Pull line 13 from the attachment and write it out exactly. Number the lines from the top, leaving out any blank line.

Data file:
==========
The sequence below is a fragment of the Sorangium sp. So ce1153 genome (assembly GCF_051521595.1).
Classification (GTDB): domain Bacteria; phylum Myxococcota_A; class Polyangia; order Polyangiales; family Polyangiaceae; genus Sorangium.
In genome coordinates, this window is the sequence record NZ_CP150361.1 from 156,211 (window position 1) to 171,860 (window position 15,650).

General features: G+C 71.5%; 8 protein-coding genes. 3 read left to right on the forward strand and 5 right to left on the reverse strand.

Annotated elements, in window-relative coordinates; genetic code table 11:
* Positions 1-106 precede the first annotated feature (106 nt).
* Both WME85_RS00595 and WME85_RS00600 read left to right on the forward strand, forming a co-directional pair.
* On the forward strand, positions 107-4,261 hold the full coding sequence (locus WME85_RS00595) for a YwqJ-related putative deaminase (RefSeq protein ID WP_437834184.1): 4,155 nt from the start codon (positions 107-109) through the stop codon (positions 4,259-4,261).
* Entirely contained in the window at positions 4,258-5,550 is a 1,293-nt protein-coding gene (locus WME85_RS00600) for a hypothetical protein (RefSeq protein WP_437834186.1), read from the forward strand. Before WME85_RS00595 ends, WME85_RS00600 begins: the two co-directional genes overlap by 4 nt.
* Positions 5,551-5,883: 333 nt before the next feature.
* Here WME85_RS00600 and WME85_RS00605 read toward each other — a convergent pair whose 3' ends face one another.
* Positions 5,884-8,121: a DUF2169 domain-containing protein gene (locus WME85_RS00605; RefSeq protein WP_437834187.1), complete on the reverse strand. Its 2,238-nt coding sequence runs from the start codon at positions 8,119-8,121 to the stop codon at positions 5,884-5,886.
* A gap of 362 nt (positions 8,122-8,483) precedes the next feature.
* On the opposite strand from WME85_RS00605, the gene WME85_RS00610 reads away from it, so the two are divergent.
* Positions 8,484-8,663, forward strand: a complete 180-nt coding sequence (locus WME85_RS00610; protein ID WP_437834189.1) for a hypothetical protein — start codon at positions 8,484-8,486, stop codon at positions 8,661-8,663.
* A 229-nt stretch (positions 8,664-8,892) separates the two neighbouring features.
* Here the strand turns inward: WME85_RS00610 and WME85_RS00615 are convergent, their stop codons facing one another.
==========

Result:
* A gap of 362 nt (positions 8,122-8,483) precedes the next feature.